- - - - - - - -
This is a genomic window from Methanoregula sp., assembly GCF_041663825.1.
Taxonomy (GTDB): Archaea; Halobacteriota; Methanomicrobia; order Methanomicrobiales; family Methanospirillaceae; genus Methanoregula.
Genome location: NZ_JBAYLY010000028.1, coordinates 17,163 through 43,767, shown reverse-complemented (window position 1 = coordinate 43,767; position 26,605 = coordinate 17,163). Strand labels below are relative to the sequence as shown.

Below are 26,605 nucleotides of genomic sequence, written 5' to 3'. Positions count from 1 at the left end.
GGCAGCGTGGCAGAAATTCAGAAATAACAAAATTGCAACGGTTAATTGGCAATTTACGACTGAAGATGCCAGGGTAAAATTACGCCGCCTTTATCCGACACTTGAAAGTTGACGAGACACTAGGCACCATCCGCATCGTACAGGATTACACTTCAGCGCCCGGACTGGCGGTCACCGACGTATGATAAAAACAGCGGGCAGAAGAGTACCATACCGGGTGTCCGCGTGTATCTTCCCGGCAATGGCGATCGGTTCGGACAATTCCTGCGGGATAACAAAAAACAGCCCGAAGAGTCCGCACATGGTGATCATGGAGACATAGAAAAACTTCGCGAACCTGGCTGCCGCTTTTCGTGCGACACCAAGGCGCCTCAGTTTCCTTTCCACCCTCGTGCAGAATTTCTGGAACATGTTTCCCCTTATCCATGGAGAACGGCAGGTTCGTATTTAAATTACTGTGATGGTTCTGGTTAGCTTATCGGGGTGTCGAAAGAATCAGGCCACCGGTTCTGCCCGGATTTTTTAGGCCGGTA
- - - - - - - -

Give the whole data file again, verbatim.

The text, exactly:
This is a genomic window from Methanoregula sp., assembly GCF_041663825.1.
Taxonomy (GTDB): Archaea; Halobacteriota; Methanomicrobia; order Methanomicrobiales; family Methanospirillaceae; genus Methanoregula.
Genome location: NZ_JBAYLY010000028.1, coordinates 17,163 through 43,767, shown reverse-complemented (window position 1 = coordinate 43,767; position 26,605 = coordinate 17,163). Strand labels below are relative to the sequence as shown.

Below are 26,605 nucleotides of genomic sequence, written 5' to 3'. Positions count from 1 at the left end.
GGCAGCGTGGCAGAAATTCAGAAATAACAAAATTGCAACGGTTAATTGGCAATTTACGACTGAAGATGCCAGGGTAAAATTACGCCGCCTTTATCCGACACTTGAAAGTTGACGAGACACTAGGCACCATCCGCATCGTACAGGATTACACTTCAGCGCCCGGACTGGCGGTCACCGACGTATGATAAAAACAGCGGGCAGAAGAGTACCATACCGGGTGTCCGCGTGTATCTTCCCGGCAATGGCGATCGGTTCGGACAATTCCTGCGGGATAACAAAAAACAGCCCGAAGAGTCCGCACATGGTGATCATGGAGACATAGAAAAACTTCGCGAACCTGGCTGCCGCTTTTCGTGCGACACCAAGGCGCCTCAGTTTCCTTTCCACCCTCGTGCAGAATTTCTGGAACATGTTTCCCCTTATCCATGGAGAACGGCAGGTTCGTATTTAAATTACTGTGATGGTTCTGGTTAGCTTATCGGGGTGTCGAAAGAATCAGGCCACCGGTTCTGCCCGGATTTTTTAGGCCGGTA